Speaking of the Curran, I must say the theater at the Palazzo, which seats 1,700, is quite nice, if unadorned. The sound system, which is what really counts, is phenomenal and is a great improvement over the Curran’s.

The cast, a blend of the casts we saw in San Francisco (but primarily comprised of the performers we saw last fall), is more than up to the high standards we Bay Area fans are used to. The sad news is that John Altieri, whose primary role is producer Bob Crewe, had to leave the cast for health reasons, and his role is now being played by John Salvatore, who’s terrific.

The Four Seasons have meshed nicely. Rick Faugno, who we first saw in the role of Joe Pesci with the first national tour, has really grown into the central role of Frankie Valli. His voice – already strong – has gotten even better and smoother, and dramatically, he’s spot on, especially in his scenes with Joyce Chittick as Frankie’s wife, Mary. Their “My Eyes Adored You” post-break-up scene packs a wallop.

Erich Bergen, also from the first national tour, has evolved as Bob Gaudio, the musical mastermind (with Crewe) of the Four Seasons sound. Bergen is a charmer and a fine singer. He’s also extremely tall, so to say his talent is giant seems fairly accurate.

Jeremy Kushnier, from the second San Francisco cast (the one that headed to Chicago), makes the somewhat despicable character of Tommy DeVito not only appealing but somewhat understandable. He’s not necessarily a bad guy. He sort of means well and just lets his ego do its dirty work. Kushnier’s performance is incisive, and his section as narrator (each of the Four Seasons takes a turn narrating) crackles with New Jersey wit.

Last but not least is the Bay Area’s own Jeff Leibow as Nick Massi, the “Ringo” of the Four Seasons as he says toward the end. Leibow was in the final San Francisco cast (rumored to be the Vegas cast, which turned out only partly to be true), and though he was strong then, he’s even better now. Nick’s mostly contained emotions register more now, and his explosion – geared mainly toward Tommy – is seismic.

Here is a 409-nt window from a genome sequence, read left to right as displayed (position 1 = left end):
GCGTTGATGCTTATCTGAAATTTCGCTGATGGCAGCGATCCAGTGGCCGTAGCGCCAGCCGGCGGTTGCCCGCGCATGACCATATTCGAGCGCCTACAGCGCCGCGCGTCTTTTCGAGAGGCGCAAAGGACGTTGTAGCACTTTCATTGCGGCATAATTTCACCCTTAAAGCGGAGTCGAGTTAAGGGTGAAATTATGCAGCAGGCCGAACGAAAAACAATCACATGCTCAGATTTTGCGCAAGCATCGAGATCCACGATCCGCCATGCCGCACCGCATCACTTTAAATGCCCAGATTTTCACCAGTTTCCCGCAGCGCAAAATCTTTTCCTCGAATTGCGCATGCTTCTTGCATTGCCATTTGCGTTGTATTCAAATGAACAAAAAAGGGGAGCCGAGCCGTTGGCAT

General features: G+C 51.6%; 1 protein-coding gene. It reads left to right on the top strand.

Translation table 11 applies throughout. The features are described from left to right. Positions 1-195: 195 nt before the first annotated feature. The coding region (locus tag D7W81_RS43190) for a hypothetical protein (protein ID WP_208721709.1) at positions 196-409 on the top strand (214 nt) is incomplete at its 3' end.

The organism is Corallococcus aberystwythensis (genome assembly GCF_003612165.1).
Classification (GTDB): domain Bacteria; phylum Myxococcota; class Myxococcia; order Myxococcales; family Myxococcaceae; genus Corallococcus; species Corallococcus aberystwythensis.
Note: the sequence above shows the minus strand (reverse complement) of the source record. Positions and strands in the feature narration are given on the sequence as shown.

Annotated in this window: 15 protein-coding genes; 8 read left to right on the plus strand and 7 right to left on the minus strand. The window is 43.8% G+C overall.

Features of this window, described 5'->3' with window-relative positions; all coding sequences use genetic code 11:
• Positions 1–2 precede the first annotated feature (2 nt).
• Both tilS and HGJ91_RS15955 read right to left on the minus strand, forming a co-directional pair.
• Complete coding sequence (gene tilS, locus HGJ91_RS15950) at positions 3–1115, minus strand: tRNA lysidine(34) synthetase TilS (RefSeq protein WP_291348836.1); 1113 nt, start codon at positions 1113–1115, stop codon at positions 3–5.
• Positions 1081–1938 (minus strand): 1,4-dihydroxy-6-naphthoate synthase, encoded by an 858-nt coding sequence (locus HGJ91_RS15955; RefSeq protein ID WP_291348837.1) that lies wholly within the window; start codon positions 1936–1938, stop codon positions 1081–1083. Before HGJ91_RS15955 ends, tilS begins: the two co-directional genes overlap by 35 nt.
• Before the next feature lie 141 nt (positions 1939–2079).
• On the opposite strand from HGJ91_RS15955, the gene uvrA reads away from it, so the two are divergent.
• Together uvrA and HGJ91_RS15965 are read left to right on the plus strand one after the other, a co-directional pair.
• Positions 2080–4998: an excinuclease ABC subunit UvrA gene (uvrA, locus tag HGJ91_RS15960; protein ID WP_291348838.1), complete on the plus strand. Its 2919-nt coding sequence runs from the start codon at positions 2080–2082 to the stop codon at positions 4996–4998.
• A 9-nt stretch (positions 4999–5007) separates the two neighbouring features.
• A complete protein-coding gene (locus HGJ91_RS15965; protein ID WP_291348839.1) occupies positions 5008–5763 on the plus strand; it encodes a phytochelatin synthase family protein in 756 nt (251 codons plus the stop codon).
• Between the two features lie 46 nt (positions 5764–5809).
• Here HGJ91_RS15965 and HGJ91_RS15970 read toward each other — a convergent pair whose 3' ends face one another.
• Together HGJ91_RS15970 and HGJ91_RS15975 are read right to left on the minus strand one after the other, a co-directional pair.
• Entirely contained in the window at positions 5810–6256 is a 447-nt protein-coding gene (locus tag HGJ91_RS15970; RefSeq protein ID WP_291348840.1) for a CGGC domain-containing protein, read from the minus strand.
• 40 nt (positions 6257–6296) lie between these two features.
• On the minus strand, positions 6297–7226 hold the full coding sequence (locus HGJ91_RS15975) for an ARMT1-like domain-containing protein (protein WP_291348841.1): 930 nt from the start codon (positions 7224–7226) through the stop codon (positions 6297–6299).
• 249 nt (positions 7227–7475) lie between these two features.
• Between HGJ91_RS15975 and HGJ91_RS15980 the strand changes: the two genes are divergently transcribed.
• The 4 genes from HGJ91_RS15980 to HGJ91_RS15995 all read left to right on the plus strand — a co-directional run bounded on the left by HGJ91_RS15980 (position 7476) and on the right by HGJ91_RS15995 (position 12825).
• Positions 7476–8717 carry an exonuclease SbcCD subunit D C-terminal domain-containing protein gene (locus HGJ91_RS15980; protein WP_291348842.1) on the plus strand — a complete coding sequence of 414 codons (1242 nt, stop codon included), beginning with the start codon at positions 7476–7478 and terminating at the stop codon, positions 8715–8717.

The nine-piece band, headed by Keith Thompson, sounds sharp, and Sergio Trujillo’s choreography is as smooth and sexy as ever.

Now that I’ve seen Jersey Boys five times (which is nothing compared to the real fans), I feel it’s necessary to mention the Jersey Girls every time. The three women in the show play all the women in the show, and they work really hard. The expert Chittick is joined by the multitalented Natalie Bradshaw and Julia Krohn in making sure the men don’t completely take over the show.

(above from left) Real life Jersey Boys meet Las Vegas Jersey Boys during the curtain call on opening night at the Palazzo: John Salvatore and Bob Crewe, Bob Gaudio and Erich Bergen, Frankie Valli and Rick Faugno, Jeremy Kushnier and Tommy DeVito and Jeff Leibow.

As has become the custom for a big opening night, the surviving Seasons show up for the curtain call and hug the actor who played them. The Vegas opening was no different. After the rousing closer of “Who Loves You,” Faugno introduced the surviving guys: Valli, Gaudio and DeVito as well as producer Crewe, who all took the stage. DeVito, who is dramatically banished to Las Vegas in the show, still lives in Sin City, and I had to wonder what it was like for him to sit through this show yet again and hear about what a slime bag crook he is – but now in his hometown. But then again, I have to wonder what it’s like for Valli and Gaudio, too, to relive those moments in their past over and over again. They’re probably inured to it now, but I can’t imagine what it’s like for Valli to have to repeatedly watch his stage self go through the death of his daughter Francine.

But at the curtain call in Vegas, it was all smiles. DeVito seemed as robust as ever, and I was only disappointed that Joe Pesci, who was also in the audience, didn’t get to go on stage and hug the actor (Jonathan Gerard Rodriguez) who played him.

As beautifully and as expertly as this show is put together, and with so many great songs and performances, Jersey Boys is mighty satisfying and sets a new standard for musical theater in Las Vegas.

For information about Jersey Boys at the Palazzo, visit